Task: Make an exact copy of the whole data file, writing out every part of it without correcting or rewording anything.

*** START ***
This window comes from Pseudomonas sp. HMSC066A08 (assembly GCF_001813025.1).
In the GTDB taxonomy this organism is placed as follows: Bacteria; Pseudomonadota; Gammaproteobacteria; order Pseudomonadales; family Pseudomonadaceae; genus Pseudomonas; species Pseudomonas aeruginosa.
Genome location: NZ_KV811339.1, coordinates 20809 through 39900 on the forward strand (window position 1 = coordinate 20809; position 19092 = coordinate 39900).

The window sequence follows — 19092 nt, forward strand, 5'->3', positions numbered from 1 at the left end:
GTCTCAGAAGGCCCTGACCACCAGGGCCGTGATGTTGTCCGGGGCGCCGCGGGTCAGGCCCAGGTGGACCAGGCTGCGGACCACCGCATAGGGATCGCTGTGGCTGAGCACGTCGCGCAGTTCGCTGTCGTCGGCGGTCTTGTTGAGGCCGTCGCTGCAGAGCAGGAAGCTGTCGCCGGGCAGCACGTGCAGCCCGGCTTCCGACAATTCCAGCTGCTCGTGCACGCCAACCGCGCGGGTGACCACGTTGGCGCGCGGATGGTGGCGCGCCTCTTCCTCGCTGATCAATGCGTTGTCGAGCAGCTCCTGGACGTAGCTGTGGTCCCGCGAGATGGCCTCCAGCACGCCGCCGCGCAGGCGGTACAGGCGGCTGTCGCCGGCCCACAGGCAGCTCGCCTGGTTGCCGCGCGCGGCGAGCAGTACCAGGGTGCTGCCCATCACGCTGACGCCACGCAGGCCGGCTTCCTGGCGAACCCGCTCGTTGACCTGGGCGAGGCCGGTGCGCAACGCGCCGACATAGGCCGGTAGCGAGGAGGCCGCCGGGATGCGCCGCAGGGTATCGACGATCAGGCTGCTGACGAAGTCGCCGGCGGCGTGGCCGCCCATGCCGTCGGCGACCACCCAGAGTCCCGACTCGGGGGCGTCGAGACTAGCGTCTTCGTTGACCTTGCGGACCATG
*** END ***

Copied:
This window comes from Pseudomonas sp. HMSC066A08 (assembly GCF_001813025.1).
In the GTDB taxonomy this organism is placed as follows: Bacteria; Pseudomonadota; Gammaproteobacteria; order Pseudomonadales; family Pseudomonadaceae; genus Pseudomonas; species Pseudomonas aeruginosa.
Genome location: NZ_KV811339.1, coordinates 20809 through 39900 on the forward strand (window position 1 = coordinate 20809; position 19092 = coordinate 39900).

The window sequence follows — 19092 nt, forward strand, 5'->3', positions numbered from 1 at the left end:
GTCTCAGAAGGCCCTGACCACCAGGGCCGTGATGTTGTCCGGGGCGCCGCGGGTCAGGCCCAGGTGGACCAGGCTGCGGACCACCGCATAGGGATCGCTGTGGCTGAGCACGTCGCGCAGTTCGCTGTCGTCGGCGGTCTTGTTGAGGCCGTCGCTGCAGAGCAGGAAGCTGTCGCCGGGCAGCACGTGCAGCCCGGCTTCCGACAATTCCAGCTGCTCGTGCACGCCAACCGCGCGGGTGACCACGTTGGCGCGCGGATGGTGGCGCGCCTCTTCCTCGCTGATCAATGCGTTGTCGAGCAGCTCCTGGACGTAGCTGTGGTCCCGCGAGATGGCCTCCAGCACGCCGCCGCGCAGGCGGTACAGGCGGCTGTCGCCGGCCCACAGGCAGCTCGCCTGGTTGCCGCGCGCGGCGAGCAGTACCAGGGTGCTGCCCATCACGCTGACGCCACGCAGGCCGGCTTCCTGGCGAACCCGCTCGTTGACCTGGGCGAGGCCGGTGCGCAACGCGCCGACATAGGCCGGTAGCGAGGAGGCCGCCGGGATGCGCCGCAGGGTATCGACGATCAGGCTGCTGACGAAGTCGCCGGCGGCGTGGCCGCCCATGCCGTCGGCGACCACCCAGAGTCCCGACTCGGGGGCGTCGAGACTAGCGTCTTCGTTGACCTTGCGGACCATG